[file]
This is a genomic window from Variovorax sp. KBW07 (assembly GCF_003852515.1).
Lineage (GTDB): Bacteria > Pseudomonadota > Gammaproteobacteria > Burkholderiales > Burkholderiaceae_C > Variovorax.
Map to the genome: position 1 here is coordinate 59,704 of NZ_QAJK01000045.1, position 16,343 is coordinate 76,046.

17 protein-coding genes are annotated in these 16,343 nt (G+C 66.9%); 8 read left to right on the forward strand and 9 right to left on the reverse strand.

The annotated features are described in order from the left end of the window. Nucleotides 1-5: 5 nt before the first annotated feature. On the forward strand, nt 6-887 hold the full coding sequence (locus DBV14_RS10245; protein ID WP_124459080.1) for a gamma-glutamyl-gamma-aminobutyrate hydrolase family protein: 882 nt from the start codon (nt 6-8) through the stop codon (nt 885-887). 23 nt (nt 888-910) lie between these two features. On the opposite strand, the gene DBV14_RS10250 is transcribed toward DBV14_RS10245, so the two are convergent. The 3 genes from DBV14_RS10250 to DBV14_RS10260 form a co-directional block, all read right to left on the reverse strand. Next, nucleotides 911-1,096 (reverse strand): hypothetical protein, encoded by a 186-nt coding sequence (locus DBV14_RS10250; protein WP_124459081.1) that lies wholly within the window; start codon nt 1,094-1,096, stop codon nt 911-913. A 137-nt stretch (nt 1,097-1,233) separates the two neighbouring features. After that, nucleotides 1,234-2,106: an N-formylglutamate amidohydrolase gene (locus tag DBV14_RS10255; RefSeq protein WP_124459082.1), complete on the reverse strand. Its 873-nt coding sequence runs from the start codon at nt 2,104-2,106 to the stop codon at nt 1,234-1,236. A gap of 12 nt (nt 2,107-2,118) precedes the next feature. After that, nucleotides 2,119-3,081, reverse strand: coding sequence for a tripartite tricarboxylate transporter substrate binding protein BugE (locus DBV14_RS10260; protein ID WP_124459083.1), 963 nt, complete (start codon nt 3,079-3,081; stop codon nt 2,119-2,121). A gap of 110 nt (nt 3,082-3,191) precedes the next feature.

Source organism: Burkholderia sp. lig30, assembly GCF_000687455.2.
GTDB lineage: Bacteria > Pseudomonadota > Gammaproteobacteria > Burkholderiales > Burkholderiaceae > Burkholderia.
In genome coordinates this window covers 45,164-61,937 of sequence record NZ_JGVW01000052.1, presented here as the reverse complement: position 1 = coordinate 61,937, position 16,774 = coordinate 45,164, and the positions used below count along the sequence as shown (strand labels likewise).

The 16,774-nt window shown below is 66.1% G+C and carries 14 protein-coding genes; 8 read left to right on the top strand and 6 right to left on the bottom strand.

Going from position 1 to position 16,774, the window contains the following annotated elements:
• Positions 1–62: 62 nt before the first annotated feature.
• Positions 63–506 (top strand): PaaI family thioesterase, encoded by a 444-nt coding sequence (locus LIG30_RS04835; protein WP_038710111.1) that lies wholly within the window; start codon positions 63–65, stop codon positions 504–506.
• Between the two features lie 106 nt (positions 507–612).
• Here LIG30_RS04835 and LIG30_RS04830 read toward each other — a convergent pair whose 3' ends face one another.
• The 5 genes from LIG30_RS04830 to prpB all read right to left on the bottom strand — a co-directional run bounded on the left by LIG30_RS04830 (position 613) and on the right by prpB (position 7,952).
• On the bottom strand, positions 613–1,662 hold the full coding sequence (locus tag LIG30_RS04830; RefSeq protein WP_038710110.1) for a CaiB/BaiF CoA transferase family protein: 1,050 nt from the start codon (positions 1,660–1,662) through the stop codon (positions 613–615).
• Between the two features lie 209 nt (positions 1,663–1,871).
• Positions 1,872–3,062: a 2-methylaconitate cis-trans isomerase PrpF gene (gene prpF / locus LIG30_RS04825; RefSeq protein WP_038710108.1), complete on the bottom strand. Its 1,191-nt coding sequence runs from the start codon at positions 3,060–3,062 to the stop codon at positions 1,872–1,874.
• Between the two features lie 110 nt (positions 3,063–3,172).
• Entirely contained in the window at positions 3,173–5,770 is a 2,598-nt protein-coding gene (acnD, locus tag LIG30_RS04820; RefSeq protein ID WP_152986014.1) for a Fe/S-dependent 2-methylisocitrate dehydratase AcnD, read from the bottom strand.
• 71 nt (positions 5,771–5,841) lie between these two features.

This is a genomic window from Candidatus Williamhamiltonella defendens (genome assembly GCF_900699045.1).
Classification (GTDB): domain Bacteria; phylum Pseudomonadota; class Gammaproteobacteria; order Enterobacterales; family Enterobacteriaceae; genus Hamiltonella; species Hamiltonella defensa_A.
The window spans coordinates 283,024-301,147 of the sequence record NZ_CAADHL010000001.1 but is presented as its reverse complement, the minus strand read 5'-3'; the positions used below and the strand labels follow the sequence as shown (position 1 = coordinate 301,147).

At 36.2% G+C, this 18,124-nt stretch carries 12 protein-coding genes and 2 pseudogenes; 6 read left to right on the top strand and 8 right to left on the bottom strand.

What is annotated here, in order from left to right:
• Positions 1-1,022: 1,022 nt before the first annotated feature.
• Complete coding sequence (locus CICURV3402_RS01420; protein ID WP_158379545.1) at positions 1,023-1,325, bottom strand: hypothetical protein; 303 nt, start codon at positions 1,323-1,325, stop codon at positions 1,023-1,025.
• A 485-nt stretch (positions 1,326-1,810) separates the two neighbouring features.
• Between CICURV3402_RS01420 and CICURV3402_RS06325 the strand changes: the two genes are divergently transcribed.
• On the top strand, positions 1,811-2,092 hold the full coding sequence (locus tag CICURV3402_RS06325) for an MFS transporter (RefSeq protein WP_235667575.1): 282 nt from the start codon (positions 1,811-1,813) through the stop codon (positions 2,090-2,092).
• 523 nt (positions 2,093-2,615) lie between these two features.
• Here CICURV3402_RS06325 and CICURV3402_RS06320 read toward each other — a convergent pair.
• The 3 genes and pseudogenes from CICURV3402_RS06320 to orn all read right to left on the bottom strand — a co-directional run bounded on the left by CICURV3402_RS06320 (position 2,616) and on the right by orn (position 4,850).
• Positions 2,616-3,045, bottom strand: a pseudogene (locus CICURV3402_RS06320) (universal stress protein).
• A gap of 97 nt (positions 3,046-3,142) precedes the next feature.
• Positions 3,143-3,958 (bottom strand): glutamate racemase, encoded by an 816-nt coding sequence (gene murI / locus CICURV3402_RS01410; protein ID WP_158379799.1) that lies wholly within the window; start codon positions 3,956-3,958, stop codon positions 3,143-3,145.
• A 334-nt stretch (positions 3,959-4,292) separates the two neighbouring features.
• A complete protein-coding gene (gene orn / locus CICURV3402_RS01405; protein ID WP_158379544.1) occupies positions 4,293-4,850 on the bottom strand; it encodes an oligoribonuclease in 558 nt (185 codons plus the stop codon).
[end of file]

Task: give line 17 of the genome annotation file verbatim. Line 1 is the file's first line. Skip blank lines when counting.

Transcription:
• Between the two features lie 209 nt (positions 1,663–1,871).